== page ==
Phineas Parkhurst Quimby


Lecture Notes 1843–1847




What are primary truths? According to Mr. Stewart:

 "They are such and such only, as can neither be proved nor refuted by other propositions of greater perspicuity. They are self-evident; not borrowing the powers of reasoning to shed light upon themselves."

We are naturally inclined to consider the reality of our personal existence. That we exist is the great basis upon which we build everything. It is the foundation of all knowledge. Without self-existence nothing could result in the progress of the understanding.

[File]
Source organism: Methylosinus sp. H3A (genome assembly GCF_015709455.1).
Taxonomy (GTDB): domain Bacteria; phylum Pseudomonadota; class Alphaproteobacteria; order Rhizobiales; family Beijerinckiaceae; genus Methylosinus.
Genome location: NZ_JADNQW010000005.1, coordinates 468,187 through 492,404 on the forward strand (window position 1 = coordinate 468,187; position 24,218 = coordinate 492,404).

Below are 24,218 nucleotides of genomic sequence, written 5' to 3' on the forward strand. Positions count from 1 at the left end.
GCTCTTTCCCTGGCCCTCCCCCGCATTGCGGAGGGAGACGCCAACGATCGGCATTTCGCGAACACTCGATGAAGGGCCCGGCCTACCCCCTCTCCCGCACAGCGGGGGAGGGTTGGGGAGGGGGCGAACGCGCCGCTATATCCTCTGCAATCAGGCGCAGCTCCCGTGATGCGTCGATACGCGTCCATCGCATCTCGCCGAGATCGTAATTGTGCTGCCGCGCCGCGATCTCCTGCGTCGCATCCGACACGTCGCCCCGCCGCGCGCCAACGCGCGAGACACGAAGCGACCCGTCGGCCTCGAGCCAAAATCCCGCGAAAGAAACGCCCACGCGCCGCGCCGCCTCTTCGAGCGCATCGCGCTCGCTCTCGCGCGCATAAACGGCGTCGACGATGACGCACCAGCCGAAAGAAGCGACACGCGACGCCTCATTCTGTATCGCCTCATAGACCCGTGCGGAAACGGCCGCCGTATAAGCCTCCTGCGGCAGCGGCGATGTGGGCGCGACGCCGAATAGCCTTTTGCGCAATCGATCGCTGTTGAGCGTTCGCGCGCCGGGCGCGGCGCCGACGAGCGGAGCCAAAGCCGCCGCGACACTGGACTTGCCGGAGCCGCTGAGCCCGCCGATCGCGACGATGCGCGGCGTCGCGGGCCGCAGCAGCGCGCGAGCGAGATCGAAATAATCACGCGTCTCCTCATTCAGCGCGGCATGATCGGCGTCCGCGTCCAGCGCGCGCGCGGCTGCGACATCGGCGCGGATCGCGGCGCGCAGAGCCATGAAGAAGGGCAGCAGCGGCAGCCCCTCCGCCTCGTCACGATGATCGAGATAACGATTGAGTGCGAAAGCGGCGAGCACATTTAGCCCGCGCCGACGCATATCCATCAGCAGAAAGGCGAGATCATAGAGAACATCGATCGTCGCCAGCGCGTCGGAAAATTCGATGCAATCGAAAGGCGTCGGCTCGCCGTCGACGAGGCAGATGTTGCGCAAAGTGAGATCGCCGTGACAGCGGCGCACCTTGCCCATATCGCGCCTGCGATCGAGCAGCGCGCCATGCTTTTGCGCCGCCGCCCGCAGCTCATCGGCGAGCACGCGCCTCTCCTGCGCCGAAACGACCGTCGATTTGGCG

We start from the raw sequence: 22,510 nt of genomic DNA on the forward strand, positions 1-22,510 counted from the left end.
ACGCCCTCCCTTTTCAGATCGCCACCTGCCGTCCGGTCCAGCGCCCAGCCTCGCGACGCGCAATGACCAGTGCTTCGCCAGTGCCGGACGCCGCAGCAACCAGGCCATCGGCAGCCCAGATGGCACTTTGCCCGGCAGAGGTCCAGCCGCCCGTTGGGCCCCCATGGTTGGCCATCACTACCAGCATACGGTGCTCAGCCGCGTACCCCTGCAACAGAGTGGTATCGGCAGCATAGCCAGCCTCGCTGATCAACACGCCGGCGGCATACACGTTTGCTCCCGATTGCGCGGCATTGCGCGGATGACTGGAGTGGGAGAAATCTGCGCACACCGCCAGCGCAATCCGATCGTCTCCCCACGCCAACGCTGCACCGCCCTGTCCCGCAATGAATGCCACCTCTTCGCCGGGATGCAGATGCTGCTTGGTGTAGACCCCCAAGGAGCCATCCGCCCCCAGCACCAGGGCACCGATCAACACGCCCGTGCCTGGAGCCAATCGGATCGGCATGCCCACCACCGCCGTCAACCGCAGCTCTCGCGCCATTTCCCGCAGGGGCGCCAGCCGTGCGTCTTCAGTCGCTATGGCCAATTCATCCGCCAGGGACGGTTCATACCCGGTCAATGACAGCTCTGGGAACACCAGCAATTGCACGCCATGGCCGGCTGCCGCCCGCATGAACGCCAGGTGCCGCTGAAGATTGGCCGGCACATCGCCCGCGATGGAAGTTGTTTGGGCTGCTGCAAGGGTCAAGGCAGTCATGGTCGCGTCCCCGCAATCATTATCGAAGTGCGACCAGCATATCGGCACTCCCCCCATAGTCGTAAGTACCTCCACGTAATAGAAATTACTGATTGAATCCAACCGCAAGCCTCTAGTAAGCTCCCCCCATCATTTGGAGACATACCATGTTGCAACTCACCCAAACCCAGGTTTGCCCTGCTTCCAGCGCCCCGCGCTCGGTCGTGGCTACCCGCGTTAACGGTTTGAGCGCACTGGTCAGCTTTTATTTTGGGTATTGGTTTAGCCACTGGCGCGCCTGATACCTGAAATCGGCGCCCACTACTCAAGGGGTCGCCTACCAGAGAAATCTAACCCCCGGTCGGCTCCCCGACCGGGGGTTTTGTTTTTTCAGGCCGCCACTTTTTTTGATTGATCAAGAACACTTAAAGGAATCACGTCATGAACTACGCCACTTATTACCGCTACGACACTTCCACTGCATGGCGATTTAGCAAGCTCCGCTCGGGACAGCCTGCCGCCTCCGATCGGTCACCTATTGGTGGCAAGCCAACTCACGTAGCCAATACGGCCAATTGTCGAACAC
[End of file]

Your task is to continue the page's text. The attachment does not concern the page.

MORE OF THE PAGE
If any man questions the fact of his own existence, that very process by which he doubts, proves to a demonstration, that an existing, doubting power must have been precedent, must have had a creation. The first internal thought is immediately followed with an undoubting conviction of personal self-existence.*

It is a primary truth in nature, and requires no further explanation.

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